Kindler kept walking. He'd come across strange insects and birds, and looked them up in the library. He became entranced by the beauty of pitch pines. Mostly, he just wandered. "I felt like, here was something that really mattered to me."
As Kindler walked, he noticed more sinister details. Tracks from all-terrain vehicles that scarred the earth. Deep ruts in the path, the result of erosion. Kindler would drive to a favorite walking spot and find that houses had replaced his beloved woods.
"I'd see that they were being bulldozed. And suddenly - like one-two-three - places that I loved were just being ripped up," he said.
'What are you shooting at?'
One day, on a walk through the Manorville Hills section of the pine barrens, Kindler came across a man shooting a rifle into the treetops. "He seemed to be aiming at something, but I don't know what it was. So I went up to him and I asked him, 'What are you shooting at?' He said, 'Mistletoe. I'm trying to knock mistletoe from the trees.'"
This made Kindler angry.
But he didn't know what to do about it. "All I knew was it was beautiful. And I loved it. And I wanted to protect it. But I didn't know how."
Then, one day in 1997, while hiking along a trail near Manorville Hills, Kindler heard voices farther down the path. "Normally if I heard people in the woods, I would go the other way," he said. "But they seemed to be having such a great time that I wanted to say hello."
When Kindler introduced himself to the woman and two men, "They were just so excited! And they loved it so much. It was infectious, you know, I felt an empathy."
After chatting for a while, Kindler said, "I told them about finding these places that were getting bulldozed and being very upset about it. And they said, 'Well, you should get involved.'"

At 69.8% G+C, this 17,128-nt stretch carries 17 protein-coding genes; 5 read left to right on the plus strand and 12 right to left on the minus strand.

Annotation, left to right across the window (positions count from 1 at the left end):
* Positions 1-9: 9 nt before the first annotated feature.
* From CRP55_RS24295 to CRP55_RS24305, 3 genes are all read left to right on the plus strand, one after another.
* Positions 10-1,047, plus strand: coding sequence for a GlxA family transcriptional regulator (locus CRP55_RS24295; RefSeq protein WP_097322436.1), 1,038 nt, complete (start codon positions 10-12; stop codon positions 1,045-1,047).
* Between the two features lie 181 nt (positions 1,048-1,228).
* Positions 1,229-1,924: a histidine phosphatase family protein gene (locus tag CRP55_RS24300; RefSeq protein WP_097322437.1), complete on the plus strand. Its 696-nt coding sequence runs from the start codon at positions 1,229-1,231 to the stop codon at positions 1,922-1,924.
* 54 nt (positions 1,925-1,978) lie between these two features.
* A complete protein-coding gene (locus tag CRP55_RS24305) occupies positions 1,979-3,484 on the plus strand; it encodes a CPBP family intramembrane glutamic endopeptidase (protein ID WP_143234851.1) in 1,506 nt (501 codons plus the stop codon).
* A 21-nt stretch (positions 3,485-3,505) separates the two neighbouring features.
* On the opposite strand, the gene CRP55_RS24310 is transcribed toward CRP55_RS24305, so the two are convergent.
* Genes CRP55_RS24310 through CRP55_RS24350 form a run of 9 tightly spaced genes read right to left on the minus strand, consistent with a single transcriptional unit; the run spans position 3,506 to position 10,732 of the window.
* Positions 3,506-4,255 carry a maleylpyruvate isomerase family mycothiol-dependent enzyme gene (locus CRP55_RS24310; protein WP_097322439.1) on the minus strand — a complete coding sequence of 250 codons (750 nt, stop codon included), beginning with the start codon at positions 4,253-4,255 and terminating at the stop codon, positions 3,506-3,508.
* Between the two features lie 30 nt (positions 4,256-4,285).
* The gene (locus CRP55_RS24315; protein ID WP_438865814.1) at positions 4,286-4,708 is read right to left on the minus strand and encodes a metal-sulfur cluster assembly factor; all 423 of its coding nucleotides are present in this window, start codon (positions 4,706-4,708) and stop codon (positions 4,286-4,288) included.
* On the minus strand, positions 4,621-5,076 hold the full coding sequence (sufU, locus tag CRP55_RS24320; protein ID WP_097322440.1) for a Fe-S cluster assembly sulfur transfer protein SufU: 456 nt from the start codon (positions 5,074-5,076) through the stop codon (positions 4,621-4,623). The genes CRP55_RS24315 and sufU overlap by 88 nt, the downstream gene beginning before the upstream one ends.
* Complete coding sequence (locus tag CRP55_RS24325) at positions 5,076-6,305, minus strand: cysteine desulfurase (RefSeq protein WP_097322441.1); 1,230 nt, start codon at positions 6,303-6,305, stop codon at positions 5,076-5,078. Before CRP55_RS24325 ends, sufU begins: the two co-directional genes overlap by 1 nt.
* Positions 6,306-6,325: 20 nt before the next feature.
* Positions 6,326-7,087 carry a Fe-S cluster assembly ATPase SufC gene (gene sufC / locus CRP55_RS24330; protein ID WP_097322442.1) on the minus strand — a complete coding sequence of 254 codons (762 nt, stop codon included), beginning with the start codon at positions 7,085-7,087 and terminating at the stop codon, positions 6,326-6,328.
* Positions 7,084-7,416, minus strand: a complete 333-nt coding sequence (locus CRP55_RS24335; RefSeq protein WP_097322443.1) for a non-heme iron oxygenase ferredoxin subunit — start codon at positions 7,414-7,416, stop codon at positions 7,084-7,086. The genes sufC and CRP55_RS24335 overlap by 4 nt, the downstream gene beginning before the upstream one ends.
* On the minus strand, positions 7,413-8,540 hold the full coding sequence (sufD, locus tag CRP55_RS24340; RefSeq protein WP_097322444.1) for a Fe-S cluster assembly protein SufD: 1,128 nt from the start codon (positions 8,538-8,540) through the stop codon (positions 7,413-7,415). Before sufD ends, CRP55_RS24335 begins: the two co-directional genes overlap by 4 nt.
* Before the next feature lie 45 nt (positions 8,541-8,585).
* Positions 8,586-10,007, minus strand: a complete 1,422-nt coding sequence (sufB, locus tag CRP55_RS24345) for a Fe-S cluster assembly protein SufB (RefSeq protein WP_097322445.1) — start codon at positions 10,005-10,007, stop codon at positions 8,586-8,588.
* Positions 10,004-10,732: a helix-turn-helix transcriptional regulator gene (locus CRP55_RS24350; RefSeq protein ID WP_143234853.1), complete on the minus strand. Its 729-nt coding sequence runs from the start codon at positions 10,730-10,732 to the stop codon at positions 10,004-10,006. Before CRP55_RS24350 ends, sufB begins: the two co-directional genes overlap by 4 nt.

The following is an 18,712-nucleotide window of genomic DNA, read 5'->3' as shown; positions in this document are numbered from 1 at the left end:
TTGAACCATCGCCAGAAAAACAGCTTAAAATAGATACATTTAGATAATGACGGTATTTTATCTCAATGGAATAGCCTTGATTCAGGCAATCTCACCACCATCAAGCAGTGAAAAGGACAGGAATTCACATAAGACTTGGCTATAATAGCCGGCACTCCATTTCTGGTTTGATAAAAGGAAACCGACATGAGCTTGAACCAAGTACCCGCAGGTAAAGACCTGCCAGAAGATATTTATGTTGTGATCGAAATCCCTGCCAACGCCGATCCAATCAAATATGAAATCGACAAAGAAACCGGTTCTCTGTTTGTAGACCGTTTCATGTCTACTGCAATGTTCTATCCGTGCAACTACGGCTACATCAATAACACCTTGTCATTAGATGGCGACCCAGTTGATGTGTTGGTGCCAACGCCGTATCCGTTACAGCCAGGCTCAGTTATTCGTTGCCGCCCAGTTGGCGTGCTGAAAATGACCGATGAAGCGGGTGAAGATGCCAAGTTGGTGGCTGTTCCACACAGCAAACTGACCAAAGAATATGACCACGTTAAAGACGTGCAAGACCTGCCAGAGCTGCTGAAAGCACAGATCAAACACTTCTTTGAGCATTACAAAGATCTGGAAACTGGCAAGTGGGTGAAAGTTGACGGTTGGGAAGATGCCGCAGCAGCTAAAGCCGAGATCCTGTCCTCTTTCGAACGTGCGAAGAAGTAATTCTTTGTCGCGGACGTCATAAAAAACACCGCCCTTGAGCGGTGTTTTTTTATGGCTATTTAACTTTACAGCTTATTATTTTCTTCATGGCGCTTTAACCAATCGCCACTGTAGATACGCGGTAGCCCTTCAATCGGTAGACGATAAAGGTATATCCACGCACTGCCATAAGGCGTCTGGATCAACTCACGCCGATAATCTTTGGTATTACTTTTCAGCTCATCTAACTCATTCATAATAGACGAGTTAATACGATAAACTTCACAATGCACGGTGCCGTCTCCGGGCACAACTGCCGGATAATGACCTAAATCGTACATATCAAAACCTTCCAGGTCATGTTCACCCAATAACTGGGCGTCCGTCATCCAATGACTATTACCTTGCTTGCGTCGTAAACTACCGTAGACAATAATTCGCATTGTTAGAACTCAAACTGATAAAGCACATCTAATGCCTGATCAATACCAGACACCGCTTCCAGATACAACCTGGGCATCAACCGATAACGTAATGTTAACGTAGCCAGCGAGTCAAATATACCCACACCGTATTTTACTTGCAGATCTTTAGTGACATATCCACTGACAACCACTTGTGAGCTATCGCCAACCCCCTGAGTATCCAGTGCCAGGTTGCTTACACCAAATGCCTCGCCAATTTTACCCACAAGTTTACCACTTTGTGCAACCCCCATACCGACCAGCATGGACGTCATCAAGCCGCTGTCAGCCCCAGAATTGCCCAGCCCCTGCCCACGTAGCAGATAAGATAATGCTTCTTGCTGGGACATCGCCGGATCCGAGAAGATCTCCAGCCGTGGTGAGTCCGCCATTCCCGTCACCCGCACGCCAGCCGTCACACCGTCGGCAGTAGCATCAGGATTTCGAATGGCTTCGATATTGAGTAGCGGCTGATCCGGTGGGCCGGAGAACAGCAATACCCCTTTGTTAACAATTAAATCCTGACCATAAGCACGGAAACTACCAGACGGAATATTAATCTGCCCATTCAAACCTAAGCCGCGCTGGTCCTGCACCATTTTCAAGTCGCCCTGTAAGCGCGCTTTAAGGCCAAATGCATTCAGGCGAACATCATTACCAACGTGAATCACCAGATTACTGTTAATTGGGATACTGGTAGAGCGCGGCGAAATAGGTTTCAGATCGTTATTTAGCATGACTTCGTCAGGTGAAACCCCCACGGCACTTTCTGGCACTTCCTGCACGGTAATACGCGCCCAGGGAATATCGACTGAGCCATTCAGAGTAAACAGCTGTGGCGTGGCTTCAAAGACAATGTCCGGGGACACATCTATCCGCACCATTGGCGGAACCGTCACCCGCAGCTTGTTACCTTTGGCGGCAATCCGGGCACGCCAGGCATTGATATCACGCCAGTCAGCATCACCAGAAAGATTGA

Becoming an advocate
Within months, Kindler had become a member of both Southampton and East Hampton's trails preservation societies. He attended gatherings of the Long Island Greenbelt Trail Conference, another hikers' group, and became a regular at meetings of the Pine Barrens Commission, the government agency that oversees development in the pine barrens.
Kindler didn't always make a good first impression. "He was a little abrasive at first," said Dai Dayton, president of the Southampton Trails Preservation Society.
When he first showed up at meetings, she recalled, Kindler would rail against problems as if they were brand new. "We tried to catch him up on what we've been doing, and we tried to get him to understand that a lot of things [that] he was saying weren't being worked on, we've been working on for ages."
In 1998, Kindler started a Web site, www.hike-li.com, and added links to local trails, guided hikes, and other resources. The goal, he said, was to build a strong coalition between local government, nature lovers and trails groups. "I'm trying to give them more power, more strength," he said.
The Web site had another aim, too - to send a message to the sleepy commuters in whose ranks he had once enlisted: "People drive from home to work, back and forth. They pass on the side of the road the woods, and they don't even know it's there," he said. "It was a way of communicating to the public. Letting everyone know: It's here."
Before long, Long Island's trails had taken over much of Kindler's life. He was attending advocacy meetings almost every day. Though by no means a born hiker - Kindler is color blind and has a poor sense of direction - he was walking 100 miles a week, and spending several hours a day responding to inquiries from his Web site.
Money was a struggle, but he found ways to pay the bills. Once, he worked at a horse stable. Another time, he joined day laborers in front of Farmingville's 7-Eleven and took temporary work unloading lumber from freight cars. He edited a Long Island hiking guide.
One day, Kindler realized something. His life had changed.
His back was healed, yes. But so was something else.
He had been through a crash, a divorce, a bankruptcy. "It was kind of like slamming up against the wall, bouncing off and saying, 'Hey, wait a second, what am I doing? What's important?'" he said. "And discovering the natural open space on the Island and realizing, 'Hey, this is important. This is very important.'"
Other people noticed the change. "There was a focus in his life," said Pat Firestone, his older sister. "He fell in love. And just as when people fall in love, there is that wonderful, uplifting feeling that they have, and life seems different. That's the way I think it was for Kenny when he started discovering the trails and the open space out here."
Kindler found another kind of love, too. Less than two years ago, Laurie Farr showed up on one of his hikes.